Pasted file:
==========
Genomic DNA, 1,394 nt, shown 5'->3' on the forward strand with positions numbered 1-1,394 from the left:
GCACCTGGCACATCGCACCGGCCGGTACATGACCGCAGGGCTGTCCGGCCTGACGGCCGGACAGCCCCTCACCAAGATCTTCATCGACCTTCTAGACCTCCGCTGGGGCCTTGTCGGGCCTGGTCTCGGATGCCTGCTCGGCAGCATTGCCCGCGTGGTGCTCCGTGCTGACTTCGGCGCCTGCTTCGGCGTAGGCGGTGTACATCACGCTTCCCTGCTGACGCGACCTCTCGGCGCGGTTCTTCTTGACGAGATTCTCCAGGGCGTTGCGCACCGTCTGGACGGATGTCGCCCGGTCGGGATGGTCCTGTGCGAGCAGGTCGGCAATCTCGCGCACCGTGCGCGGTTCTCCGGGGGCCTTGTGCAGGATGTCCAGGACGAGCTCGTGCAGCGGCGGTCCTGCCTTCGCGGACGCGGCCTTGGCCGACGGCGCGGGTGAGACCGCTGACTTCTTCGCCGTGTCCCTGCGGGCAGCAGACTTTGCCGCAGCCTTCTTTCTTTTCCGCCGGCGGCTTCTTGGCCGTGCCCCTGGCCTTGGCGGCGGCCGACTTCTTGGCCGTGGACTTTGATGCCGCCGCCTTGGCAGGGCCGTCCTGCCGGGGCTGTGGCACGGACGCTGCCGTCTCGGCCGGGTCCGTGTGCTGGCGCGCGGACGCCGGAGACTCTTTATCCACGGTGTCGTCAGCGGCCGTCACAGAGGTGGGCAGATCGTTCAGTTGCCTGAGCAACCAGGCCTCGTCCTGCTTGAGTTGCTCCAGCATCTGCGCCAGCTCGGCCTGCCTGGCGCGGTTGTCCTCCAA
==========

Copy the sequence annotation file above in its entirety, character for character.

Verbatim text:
Genomic DNA, 1,394 nt, shown 5'->3' on the forward strand with positions numbered 1-1,394 from the left:
GCACCTGGCACATCGCACCGGCCGGTACATGACCGCAGGGCTGTCCGGCCTGACGGCCGGACAGCCCCTCACCAAGATCTTCATCGACCTTCTAGACCTCCGCTGGGGCCTTGTCGGGCCTGGTCTCGGATGCCTGCTCGGCAGCATTGCCCGCGTGGTGCTCCGTGCTGACTTCGGCGCCTGCTTCGGCGTAGGCGGTGTACATCACGCTTCCCTGCTGACGCGACCTCTCGGCGCGGTTCTTCTTGACGAGATTCTCCAGGGCGTTGCGCACCGTCTGGACGGATGTCGCCCGGTCGGGATGGTCCTGTGCGAGCAGGTCGGCAATCTCGCGCACCGTGCGCGGTTCTCCGGGGGCCTTGTGCAGGATGTCCAGGACGAGCTCGTGCAGCGGCGGTCCTGCCTTCGCGGACGCGGCCTTGGCCGACGGCGCGGGTGAGACCGCTGACTTCTTCGCCGTGTCCCTGCGGGCAGCAGACTTTGCCGCAGCCTTCTTTCTTTTCCGCCGGCGGCTTCTTGGCCGTGCCCCTGGCCTTGGCGGCGGCCGACTTCTTGGCCGTGGACTTTGATGCCGCCGCCTTGGCAGGGCCGTCCTGCCGGGGCTGTGGCACGGACGCTGCCGTCTCGGCCGGGTCCGTGTGCTGGCGCGCGGACGCCGGAGACTCTTTATCCACGGTGTCGTCAGCGGCCGTCACAGAGGTGGGCAGATCGTTCAGTTGCCTGAGCAACCAGGCCTCGTCCTGCTTGAGTTGCTCCAGCATCTGCGCCAGCTCGGCCTGCCTGGCGCGGTTGTCCTCCAA